Hip Dysplasia Treatment from Orthopedic Doctors in the Quad Cities


The ORA Orthopedics’ Pediatric Center of Excellence provides hip dysplasia treatment in friendly, comfortable settings in Moline, IL, Davenport, IA, Bettendorf, IA, and other communities throughout the Quad Cities. Our pediatric orthopedic specialists partner with families from diagnosis through recovery to help parents make confident, informed decisions regarding their child’s orthopedic health.

Also known as developmental dysplasia of the hip (DDH), hip dysplasia occurs when the rounded head of the thighbone does not fit securely into the hip socket. It may be present at birth or develop in a baby’s first year. The severity of hip dysplasia can range substantially; some children only have loose ligaments around the hip joint, while others experience partial or complete hip dislocation.

Hip dysplasia may not always be obvious, especially in children who are not yet walking. Visit ORA Orthopedics in the Quad Cities if your child has greater range of motion in one hip than the other, if one leg seems shorter, or if there are excess folds of skin on the inside part of the thigh. Older children with hip dysplasia may walk with a limp or a distinct “waddle,” if both hips are affected.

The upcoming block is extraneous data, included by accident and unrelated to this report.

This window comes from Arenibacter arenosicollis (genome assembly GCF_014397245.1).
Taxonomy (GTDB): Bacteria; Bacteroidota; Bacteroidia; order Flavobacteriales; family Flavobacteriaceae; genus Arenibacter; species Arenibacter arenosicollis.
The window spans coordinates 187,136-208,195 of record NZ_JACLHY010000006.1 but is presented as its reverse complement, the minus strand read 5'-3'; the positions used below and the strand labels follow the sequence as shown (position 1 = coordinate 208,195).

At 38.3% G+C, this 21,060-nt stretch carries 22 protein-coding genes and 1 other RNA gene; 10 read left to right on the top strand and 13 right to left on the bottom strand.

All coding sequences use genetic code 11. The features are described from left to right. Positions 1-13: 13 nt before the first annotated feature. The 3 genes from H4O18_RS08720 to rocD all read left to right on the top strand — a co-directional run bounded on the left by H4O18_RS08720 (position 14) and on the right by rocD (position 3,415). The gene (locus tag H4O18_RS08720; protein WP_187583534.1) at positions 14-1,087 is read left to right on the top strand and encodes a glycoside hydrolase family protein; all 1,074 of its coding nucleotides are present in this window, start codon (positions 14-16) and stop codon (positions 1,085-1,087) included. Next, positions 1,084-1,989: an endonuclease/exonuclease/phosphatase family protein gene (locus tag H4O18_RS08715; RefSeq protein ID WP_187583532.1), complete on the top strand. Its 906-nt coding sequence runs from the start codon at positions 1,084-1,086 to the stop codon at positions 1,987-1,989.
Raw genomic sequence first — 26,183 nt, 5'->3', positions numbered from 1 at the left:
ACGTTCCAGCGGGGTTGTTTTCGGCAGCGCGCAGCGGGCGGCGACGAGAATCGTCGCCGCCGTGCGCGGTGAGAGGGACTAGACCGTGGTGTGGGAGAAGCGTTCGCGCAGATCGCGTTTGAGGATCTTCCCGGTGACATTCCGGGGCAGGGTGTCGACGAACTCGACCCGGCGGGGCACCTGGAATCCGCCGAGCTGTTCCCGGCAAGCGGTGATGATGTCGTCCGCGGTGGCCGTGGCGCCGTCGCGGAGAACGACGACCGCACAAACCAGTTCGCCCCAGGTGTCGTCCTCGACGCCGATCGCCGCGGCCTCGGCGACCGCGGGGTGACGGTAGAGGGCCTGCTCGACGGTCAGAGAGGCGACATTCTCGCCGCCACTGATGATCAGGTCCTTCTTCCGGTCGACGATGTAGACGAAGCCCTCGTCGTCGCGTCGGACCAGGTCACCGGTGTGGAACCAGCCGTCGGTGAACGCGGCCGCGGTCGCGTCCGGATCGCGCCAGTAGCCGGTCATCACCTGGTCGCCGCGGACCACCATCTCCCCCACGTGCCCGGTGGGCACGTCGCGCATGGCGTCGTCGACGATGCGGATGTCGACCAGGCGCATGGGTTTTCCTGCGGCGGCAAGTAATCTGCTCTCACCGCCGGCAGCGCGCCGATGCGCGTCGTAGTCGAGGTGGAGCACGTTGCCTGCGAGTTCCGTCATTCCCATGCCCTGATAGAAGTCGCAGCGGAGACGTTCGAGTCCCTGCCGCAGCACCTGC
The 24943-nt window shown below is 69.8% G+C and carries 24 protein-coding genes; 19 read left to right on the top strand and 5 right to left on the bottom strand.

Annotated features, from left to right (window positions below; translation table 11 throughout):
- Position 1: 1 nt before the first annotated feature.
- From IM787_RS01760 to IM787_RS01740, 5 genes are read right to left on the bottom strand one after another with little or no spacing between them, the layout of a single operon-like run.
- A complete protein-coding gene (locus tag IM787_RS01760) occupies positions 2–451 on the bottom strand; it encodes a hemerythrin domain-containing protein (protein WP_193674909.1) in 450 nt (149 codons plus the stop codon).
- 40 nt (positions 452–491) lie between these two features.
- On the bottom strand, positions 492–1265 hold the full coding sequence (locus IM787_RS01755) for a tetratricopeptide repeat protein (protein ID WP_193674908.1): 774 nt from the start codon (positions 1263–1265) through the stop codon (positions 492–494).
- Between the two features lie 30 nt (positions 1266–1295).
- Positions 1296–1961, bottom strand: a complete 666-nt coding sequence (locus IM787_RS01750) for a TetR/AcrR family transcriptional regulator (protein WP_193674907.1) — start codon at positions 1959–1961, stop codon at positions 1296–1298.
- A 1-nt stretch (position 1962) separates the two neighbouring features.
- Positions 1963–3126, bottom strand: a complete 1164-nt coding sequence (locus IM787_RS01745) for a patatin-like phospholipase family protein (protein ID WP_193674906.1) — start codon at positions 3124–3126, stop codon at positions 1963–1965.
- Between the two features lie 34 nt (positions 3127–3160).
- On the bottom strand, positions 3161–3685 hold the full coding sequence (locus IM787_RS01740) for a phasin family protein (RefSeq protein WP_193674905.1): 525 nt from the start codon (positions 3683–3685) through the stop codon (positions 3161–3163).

Hip dysplasia treatment at ORA Orthopedics in the Quad Cities is tailored to meet your child’s unique needs. Your pediatric orthopedic specialist may use one of several hip dysplasia treatment methods to correct the position of the thighbone and keep it secure in the socket as your child grows. Many children respond well to non-surgical approaches such as Pavlik harnesses, spica casts and bracing. In more extensive cases where surgery is recommended to correct the shape of the hip socket or thighbone, our pediatric surgeons utilize the latest techniques to ensure the best possible results.

Contact ORA Orthopedics today to schedule an appointment and learn more about our approach to hip dysplasia treatment.

Treatments & Conditions

Blount’s Disease
Growth Plate Injuries
Hip Dysplasia
Knock Knees
Perthes Disease
Polydactyl of the Hand 
Slipped Capital Femoral Epiphysis
Toe Walking